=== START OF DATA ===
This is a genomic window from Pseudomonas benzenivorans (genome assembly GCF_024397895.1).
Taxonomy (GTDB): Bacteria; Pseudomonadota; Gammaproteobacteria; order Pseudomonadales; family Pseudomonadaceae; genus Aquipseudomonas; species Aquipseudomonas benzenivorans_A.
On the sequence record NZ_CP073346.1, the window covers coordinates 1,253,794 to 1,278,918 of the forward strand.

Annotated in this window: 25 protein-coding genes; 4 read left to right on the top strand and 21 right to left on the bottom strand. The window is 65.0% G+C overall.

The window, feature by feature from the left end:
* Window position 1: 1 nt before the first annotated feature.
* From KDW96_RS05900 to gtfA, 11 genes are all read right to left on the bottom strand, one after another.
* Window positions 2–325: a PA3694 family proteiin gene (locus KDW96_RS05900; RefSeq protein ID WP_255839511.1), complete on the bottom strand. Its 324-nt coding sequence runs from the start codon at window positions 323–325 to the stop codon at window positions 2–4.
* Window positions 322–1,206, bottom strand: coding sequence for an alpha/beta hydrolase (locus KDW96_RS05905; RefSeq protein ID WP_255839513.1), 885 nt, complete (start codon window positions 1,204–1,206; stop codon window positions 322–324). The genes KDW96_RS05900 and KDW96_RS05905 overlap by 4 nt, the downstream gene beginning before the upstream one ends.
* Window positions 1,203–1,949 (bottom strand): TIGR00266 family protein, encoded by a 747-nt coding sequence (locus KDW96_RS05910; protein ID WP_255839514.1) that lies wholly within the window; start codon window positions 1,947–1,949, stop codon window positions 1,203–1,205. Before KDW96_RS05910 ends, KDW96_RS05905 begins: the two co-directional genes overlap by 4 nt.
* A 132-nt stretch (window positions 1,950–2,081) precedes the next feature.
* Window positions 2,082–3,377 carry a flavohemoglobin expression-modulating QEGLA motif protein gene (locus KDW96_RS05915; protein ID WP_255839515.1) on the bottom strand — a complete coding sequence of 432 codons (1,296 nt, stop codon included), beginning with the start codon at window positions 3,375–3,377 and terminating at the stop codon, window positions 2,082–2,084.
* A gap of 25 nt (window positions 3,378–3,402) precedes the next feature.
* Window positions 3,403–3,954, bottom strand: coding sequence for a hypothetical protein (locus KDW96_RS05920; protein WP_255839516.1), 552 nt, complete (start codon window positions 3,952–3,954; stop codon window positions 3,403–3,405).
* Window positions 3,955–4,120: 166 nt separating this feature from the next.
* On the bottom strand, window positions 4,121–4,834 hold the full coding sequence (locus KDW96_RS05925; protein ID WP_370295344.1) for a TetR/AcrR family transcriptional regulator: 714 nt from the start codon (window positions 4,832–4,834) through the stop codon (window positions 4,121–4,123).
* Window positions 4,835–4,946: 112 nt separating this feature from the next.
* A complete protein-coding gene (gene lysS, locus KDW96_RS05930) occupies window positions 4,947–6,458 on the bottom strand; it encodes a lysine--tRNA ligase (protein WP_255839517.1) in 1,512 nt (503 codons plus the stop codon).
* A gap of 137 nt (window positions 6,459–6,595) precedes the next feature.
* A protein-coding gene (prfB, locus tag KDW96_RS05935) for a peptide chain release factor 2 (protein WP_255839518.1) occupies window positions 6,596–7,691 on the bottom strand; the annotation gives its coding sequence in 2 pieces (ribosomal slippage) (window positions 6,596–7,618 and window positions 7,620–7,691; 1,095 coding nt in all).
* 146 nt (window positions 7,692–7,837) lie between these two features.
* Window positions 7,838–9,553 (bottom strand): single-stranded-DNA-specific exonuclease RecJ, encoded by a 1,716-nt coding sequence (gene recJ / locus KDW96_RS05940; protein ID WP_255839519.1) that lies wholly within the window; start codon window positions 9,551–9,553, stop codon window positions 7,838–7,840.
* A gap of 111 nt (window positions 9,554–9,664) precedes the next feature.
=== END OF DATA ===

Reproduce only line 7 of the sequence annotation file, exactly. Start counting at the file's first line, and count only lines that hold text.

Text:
* From KDW96_RS05900 to gtfA, 11 genes are all read right to left on the bottom strand, one after another.